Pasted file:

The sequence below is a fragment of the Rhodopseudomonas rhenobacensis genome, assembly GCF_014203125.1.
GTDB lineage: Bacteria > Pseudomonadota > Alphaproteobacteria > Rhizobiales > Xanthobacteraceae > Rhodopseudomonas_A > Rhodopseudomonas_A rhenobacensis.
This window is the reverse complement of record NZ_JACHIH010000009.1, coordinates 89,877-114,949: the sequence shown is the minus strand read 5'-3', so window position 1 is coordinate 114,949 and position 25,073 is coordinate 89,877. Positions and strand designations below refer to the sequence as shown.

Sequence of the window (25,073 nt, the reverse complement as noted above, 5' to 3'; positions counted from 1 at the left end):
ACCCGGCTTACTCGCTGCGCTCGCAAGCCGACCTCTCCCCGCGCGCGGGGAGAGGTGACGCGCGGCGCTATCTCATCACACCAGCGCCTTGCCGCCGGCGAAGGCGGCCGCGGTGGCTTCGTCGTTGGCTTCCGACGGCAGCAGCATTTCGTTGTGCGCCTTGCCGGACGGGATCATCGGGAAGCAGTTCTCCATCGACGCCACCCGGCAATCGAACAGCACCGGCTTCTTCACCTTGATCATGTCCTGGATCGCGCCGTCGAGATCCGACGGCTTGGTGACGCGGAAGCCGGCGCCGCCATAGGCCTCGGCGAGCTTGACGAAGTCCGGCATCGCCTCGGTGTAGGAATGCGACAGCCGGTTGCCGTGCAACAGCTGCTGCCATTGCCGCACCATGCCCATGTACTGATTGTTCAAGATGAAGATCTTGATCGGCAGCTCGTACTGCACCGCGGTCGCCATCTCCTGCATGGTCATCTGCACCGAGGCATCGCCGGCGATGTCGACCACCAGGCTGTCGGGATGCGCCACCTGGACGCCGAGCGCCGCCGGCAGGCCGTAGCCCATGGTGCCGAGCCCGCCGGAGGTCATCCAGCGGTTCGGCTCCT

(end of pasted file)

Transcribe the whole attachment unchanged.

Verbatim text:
The sequence below is a fragment of the Rhodopseudomonas rhenobacensis genome, assembly GCF_014203125.1.
GTDB lineage: Bacteria > Pseudomonadota > Alphaproteobacteria > Rhizobiales > Xanthobacteraceae > Rhodopseudomonas_A > Rhodopseudomonas_A rhenobacensis.
This window is the reverse complement of record NZ_JACHIH010000009.1, coordinates 89,877-114,949: the sequence shown is the minus strand read 5'-3', so window position 1 is coordinate 114,949 and position 25,073 is coordinate 89,877. Positions and strand designations below refer to the sequence as shown.

Sequence of the window (25,073 nt, the reverse complement as noted above, 5' to 3'; positions counted from 1 at the left end):
ACCCGGCTTACTCGCTGCGCTCGCAAGCCGACCTCTCCCCGCGCGCGGGGAGAGGTGACGCGCGGCGCTATCTCATCACACCAGCGCCTTGCCGCCGGCGAAGGCGGCCGCGGTGGCTTCGTCGTTGGCTTCCGACGGCAGCAGCATTTCGTTGTGCGCCTTGCCGGACGGGATCATCGGGAAGCAGTTCTCCATCGACGCCACCCGGCAATCGAACAGCACCGGCTTCTTCACCTTGATCATGTCCTGGATCGCGCCGTCGAGATCCGACGGCTTGGTGACGCGGAAGCCGGCGCCGCCATAGGCCTCGGCGAGCTTGACGAAGTCCGGCATCGCCTCGGTGTAGGAATGCGACAGCCGGTTGCCGTGCAACAGCTGCTGCCATTGCCGCACCATGCCCATGTACTGATTGTTCAAGATGAAGATCTTGATCGGCAGCTCGTACTGCACCGCGGTCGCCATCTCCTGCATGGTCATCTGCACCGAGGCATCGCCGGCGATGTCGACCACCAGGCTGTCGGGATGCGCCACCTGGACGCCGAGCGCCGCCGGCAGGCCGTAGCCCATGGTGCCGAGCCCGCCGGAGGTCATCCAGCGGTTCGGCTCCT